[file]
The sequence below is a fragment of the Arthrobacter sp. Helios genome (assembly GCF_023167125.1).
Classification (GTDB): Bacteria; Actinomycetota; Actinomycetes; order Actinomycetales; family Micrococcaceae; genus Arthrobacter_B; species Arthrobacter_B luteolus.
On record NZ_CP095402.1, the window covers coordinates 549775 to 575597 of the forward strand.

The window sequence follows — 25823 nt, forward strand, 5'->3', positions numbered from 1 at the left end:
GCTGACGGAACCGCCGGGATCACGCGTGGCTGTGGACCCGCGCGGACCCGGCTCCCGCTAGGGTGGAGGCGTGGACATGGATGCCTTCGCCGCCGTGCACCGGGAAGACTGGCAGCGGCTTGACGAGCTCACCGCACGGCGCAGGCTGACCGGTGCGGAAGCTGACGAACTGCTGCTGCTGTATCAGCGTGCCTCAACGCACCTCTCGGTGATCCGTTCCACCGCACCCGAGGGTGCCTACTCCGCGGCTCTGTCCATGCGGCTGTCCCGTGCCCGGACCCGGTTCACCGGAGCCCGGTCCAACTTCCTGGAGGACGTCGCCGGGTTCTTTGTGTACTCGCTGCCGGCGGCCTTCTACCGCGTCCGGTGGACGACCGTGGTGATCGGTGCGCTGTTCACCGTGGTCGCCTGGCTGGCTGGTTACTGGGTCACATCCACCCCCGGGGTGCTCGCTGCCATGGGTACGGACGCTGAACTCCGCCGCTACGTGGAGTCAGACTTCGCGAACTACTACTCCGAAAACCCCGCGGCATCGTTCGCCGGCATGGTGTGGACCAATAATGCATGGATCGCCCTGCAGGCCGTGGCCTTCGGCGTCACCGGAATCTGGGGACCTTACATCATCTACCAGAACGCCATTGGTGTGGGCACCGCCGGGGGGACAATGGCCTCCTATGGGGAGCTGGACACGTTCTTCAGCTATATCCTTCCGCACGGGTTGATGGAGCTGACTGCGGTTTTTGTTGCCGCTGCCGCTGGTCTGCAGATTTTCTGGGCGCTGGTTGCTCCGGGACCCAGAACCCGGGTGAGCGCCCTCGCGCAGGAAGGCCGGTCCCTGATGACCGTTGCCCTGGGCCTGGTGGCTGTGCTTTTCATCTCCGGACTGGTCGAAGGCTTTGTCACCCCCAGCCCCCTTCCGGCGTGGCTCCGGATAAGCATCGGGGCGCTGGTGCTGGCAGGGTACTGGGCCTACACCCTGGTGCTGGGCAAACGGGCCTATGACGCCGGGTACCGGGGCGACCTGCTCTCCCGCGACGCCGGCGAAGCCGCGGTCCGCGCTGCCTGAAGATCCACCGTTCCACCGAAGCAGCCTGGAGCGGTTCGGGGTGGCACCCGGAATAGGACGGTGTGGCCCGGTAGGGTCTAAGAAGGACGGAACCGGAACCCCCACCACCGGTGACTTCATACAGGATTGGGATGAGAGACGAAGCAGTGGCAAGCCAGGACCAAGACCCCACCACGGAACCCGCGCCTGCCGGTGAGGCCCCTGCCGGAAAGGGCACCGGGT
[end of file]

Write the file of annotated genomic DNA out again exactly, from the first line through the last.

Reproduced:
The sequence below is a fragment of the Arthrobacter sp. Helios genome (assembly GCF_023167125.1).
Classification (GTDB): Bacteria; Actinomycetota; Actinomycetes; order Actinomycetales; family Micrococcaceae; genus Arthrobacter_B; species Arthrobacter_B luteolus.
On record NZ_CP095402.1, the window covers coordinates 549775 to 575597 of the forward strand.

The window sequence follows — 25823 nt, forward strand, 5'->3', positions numbered from 1 at the left end:
GCTGACGGAACCGCCGGGATCACGCGTGGCTGTGGACCCGCGCGGACCCGGCTCCCGCTAGGGTGGAGGCGTGGACATGGATGCCTTCGCCGCCGTGCACCGGGAAGACTGGCAGCGGCTTGACGAGCTCACCGCACGGCGCAGGCTGACCGGTGCGGAAGCTGACGAACTGCTGCTGCTGTATCAGCGTGCCTCAACGCACCTCTCGGTGATCCGTTCCACCGCACCCGAGGGTGCCTACTCCGCGGCTCTGTCCATGCGGCTGTCCCGTGCCCGGACCCGGTTCACCGGAGCCCGGTCCAACTTCCTGGAGGACGTCGCCGGGTTCTTTGTGTACTCGCTGCCGGCGGCCTTCTACCGCGTCCGGTGGACGACCGTGGTGATCGGTGCGCTGTTCACCGTGGTCGCCTGGCTGGCTGGTTACTGGGTCACATCCACCCCCGGGGTGCTCGCTGCCATGGGTACGGACGCTGAACTCCGCCGCTACGTGGAGTCAGACTTCGCGAACTACTACTCCGAAAACCCCGCGGCATCGTTCGCCGGCATGGTGTGGACCAATAATGCATGGATCGCCCTGCAGGCCGTGGCCTTCGGCGTCACCGGAATCTGGGGACCTTACATCATCTACCAGAACGCCATTGGTGTGGGCACCGCCGGGGGGACAATGGCCTCCTATGGGGAGCTGGACACGTTCTTCAGCTATATCCTTCCGCACGGGTTGATGGAGCTGACTGCGGTTTTTGTTGCCGCTGCCGCTGGTCTGCAGATTTTCTGGGCGCTGGTTGCTCCGGGACCCAGAACCCGGGTGAGCGCCCTCGCGCAGGAAGGCCGGTCCCTGATGACCGTTGCCCTGGGCCTGGTGGCTGTGCTTTTCATCTCCGGACTGGTCGAAGGCTTTGTCACCCCCAGCCCCCTTCCGGCGTGGCTCCGGATAAGCATCGGGGCGCTGGTGCTGGCAGGGTACTGGGCCTACACCCTGGTGCTGGGCAAACGGGCCTATGACGCCGGGTACCGGGGCGACCTGCTCTCCCGCGACGCCGGCGAAGCCGCGGTCCGCGCTGCCTGAAGATCCACCGTTCCACCGAAGCAGCCTGGAGCGGTTCGGGGTGGCACCCGGAATAGGACGGTGTGGCCCGGTAGGGTCTAAGAAGGACGGAACCGGAACCCCCACCACCGGTGACTTCATACAGGATTGGGATGAGAGACGAAGCAGTGGCAAGCCAGGACCAAGACCCCACCACGGAACCCGCGCCTGCCGGTGAGGCCCCTGCCGGAAAGGGCACCGGGT